In an Australian-first project, PSA has joined forces with the North Coast’s PHN, Healthy North Coast, alongside Amplar Health and The George Institute to ensure the community can access the right healthcare services at the right time.
The ‘Healthy North Coast’ region of NSW spans the east coast from Port Macquarie to the Queensland border.
With the health system under increasing pressure, PSA’s partnership with Healthy North Coast allows residents to receive expert advice from a community pharmacist through the North Coast Health Connect program.
PSA’s NSW President Luke Kelly FPS said the inclusion of pharmacists in North Coast Health Connect leverages the maximum capacity of the health system.
‘In regional areas like the North Coast of NSW, we need to utilise all healthcare professionals to the top of scope to ensure all patients can access the care they need,’ he said.
‘North Coast Health Connect is playing an important role in triaging patients and taking pressure off our hospitals and broader health system. We’re thankful that pharmacists are part of accessible regional healthcare.’
Pharmacists have an important role in supporting patients with non-urgent healthcare needs, said PSA National President Dr Fei Sim FPS.
‘Services like North Coast Health Connect that connect patients with an appropriate healthcare profession – whether a GP, pharmacist, or another health professional – are vital to ensuring our health system efficiently utilises all resources,’ she said.
‘This program is providing a model of care for other regions around Australia.’
How it works
As an integrated part of the primary healthcare system, pharmacists are managing low-urgency conditions to prevent patients from unnecessarily presenting to emergency departments (ED), said PSA Project Manager Chris Braithwaite, who is leading the pharmacy arm of the project.
‘By having a one-on-one consultation with patients, pharmacists are helping community members access the right part of the health system at the right time,’ he said.
Pharmacies participating in North Coast Health Connect are also receiving remuneration both for participating in the service and for each consultation.
‘The conditions pharmacists are treating are within pharmacists’ scope of practice to manage, the difference being that pharmacists are referred to and remunerated for the service,’ Mr Braithwaite told Australian Pharmacist.
The overall project is delivered by health services business Amplar Health, delivering around-the-clock nurse triage directing patients to different parts of the healthcare system.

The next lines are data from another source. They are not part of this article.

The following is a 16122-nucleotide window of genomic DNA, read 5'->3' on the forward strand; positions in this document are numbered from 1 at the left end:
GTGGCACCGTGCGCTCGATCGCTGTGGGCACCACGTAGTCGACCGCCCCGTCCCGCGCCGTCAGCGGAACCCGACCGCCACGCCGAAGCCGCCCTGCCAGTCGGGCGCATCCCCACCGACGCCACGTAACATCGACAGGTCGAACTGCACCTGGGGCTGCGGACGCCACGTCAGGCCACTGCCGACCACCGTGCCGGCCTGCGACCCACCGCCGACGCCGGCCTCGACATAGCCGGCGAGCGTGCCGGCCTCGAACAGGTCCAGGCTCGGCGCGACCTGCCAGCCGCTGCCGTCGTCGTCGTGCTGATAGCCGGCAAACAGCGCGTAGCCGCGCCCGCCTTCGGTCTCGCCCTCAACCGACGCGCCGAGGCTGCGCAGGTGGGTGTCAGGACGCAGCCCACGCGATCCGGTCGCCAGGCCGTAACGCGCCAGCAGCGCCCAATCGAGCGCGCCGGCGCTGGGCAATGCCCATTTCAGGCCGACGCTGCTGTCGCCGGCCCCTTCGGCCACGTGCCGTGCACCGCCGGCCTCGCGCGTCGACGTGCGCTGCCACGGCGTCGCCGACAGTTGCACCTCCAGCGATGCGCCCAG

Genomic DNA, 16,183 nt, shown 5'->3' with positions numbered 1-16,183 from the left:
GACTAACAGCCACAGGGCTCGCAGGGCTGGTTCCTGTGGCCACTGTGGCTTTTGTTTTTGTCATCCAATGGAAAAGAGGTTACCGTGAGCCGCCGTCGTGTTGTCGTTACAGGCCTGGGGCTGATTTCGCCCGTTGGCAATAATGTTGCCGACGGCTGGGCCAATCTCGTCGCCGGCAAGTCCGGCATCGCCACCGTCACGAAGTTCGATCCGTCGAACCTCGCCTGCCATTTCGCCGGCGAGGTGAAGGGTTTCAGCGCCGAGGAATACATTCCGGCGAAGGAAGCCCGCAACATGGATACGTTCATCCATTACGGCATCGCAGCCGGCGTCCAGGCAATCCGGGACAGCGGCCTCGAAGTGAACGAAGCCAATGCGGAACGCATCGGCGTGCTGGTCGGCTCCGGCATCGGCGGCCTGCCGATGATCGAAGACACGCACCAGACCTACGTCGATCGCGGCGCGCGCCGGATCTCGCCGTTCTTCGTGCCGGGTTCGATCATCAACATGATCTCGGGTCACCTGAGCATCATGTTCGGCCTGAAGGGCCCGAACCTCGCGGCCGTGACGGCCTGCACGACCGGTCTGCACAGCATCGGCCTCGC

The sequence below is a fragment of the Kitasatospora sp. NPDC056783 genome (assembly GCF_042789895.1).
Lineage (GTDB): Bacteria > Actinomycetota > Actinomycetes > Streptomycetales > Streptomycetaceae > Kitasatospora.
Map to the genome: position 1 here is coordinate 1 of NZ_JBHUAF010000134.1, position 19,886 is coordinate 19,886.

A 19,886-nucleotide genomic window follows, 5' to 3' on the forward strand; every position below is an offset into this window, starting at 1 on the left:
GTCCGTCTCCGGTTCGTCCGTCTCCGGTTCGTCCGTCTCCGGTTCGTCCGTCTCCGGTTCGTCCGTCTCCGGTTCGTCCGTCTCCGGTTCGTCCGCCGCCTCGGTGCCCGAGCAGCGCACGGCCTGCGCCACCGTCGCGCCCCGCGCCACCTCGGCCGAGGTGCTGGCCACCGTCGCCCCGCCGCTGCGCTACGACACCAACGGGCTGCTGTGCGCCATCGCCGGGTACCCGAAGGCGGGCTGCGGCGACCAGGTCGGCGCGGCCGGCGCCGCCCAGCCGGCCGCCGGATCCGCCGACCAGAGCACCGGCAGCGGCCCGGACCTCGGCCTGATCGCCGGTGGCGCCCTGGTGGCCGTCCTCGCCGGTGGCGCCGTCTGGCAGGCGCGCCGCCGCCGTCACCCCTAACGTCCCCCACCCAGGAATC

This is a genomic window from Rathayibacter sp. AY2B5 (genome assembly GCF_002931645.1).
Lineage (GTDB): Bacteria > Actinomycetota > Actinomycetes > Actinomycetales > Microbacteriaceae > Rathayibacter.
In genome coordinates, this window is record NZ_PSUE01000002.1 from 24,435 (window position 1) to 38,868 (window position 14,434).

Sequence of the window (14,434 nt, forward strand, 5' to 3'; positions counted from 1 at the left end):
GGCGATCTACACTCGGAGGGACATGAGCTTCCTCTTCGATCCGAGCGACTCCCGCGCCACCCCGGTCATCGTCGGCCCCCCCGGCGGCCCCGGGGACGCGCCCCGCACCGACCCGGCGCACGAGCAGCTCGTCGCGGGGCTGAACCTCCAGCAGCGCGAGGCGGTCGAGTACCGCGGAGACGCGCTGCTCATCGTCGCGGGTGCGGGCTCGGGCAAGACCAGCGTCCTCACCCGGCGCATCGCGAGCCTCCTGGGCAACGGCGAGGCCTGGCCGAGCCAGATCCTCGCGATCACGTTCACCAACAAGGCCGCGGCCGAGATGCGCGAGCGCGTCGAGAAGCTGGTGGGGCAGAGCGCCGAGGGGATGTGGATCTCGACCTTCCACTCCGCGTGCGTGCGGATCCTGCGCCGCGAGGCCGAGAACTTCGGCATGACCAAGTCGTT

For emergency issues, patients are directed to the ED. In less urgent situations, an integrated booking tool connects patients with a GP, or schedules an appointment to see a community pharmacist.
Patients referred to pharmacists for treatment include those with respiratory conditions such as coughs and common colds, dermatological issues including dermatitis or fungal infections, and gastrointestinal problems such as constipation or diarrhoea. Other ailments may include mild to moderate pain such as headache, or strains and sprains.
Once community pharmacy has been established as the appropriate level of care, a booking is made by the triage nurse. A notification informs the patient and a participating pharmacy that they have an appointment.
‘This will integrate with any other bookings the [pharmacy] has, such as a vaccination service, so there’s no duplications,’ Mr Brathwaite added.
When presenting to the pharmacy, the patient will go into a private room for a consultation with the pharmacist.
A clinical assessment will inform the pharmacist’s decision to refer on, if symptoms have worsened since the triage call, or to treat the patient.
‘The pharmacist will then provide pharmacological management for non-prescription medicines, self-care advice, standard documentation and follow up, as well as consumer information such as a PSA Self Care Fact Card,’ said Mr Braithwaite.
‘By having a one-on-one consultation with patients, pharmacists are helping community members access the right part of the health system at the right time.’
Let’s say a patient is referred to a pharmacy with symptoms of oral thrush, for example, which have worsened in the last few days.
The patient’s symptoms include a white coating on the tongue and a sore mouth, particularly when swallowing food, but their gums are not bleeding and there are no mouth ulcers present.
‘[The patient] has asthma, and recently started on preventative inhalers twice a day, as well as salbutamol,’ said Mr Braithwaite.
When asked about inhaler technique, the patient disclosed they forget to rinse their mouth after using the inhaler and a spacer is not used.
After ruling out any red flags requiring referral, such as immunocompromise, the pharmacist explains the correct inhaler technique, including the importance of rinsing the mouth after using inhaled corticosteroids.
‘[Other] advice includes staying hydrated, and correct oral hygiene through regular teeth brushing, flossing and not sharing toothbrushes,’ he said. ‘Pharmacists also recommend a particular non-prescription product to treat [if required].’
‘This is a fantastic example of a common ailment within a pharmacist’s scope of practice, directed to the appropriate level of care, taking pressure away from other areas of the health system.’
‘Fantastic and innovative’ service
Echoing Dr Sim, Mr Brathwaite hopes this ‘fantastic and innovative’ service will expand across the nation. For now, however, he’s focussed on making it work on the North Coast.
‘We’re working to optimise the role of community pharmacy in primary care in our region and look forward to seeing the impact pharmacists can make,’ he added.